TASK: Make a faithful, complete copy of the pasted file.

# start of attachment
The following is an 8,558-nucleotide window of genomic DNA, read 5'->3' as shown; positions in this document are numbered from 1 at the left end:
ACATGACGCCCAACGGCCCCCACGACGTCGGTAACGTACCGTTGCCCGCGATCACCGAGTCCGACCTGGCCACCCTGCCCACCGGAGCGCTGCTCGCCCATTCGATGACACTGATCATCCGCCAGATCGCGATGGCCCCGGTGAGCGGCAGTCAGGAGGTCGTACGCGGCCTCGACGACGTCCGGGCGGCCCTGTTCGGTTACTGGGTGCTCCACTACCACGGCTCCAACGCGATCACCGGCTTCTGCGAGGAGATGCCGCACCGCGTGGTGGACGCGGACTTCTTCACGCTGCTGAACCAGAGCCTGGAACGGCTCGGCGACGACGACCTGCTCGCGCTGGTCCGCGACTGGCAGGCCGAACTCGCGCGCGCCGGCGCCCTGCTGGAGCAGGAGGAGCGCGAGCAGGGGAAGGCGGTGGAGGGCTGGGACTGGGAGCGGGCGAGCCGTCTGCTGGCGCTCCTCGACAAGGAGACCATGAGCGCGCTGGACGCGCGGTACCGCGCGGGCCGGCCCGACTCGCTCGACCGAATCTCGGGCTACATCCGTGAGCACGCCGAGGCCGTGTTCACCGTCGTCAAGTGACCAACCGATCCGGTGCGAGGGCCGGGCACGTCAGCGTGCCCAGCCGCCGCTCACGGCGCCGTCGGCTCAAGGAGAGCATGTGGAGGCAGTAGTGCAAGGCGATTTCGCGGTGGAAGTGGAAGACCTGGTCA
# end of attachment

The following is an 8,558-nucleotide window of genomic DNA, read 5'->3' as shown; positions in this document are numbered from 1 at the left end:
ACATGACGCCCAACGGCCCCCACGACGTCGGTAACGTACCGTTGCCCGCGATCACCGAGTCCGACCTGGCCACCCTGCCCACCGGAGCGCTGCTCGCCCATTCGATGACACTGATCATCCGCCAGATCGCGATGGCCCCGGTGAGCGGCAGTCAGGAGGTCGTACGCGGCCTCGACGACGTCCGGGCGGCCCTGTTCGGTTACTGGGTGCTCCACTACCACGGCTCCAACGCGATCACCGGCTTCTGCGAGGAGATGCCGCACCGCGTGGTGGACGCGGACTTCTTCACGCTGCTGAACCAGAGCCTGGAACGGCTCGGCGACGACGACCTGCTCGCGCTGGTCCGCGACTGGCAGGCCGAACTCGCGCGCGCCGGCGCCCTGCTGGAGCAGGAGGAGCGCGAGCAGGGGAAGGCGGTGGAGGGCTGGGACTGGGAGCGGGCGAGCCGTCTGCTGGCGCTCCTCGACAAGGAGACCATGAGCGCGCTGGACGCGCGGTACCGCGCGGGCCGGCCCGACTCGCTCGACCGAATCTCGGGCTACATCCGTGAGCACGCCGAGGCCGTGTTCACCGTCGTCAAGTGACCAACCGATCCGGTGCGAGGGCCGGGCACGTCAGCGTGCCCAGCCGCCGCTCACGGCGCCGTCGGCTCAAGGAGAGCATGTGGAGGCAGTAGTGCAAGGCGATTTCGCGGTGGAAGTGGAAGACCTGGTCA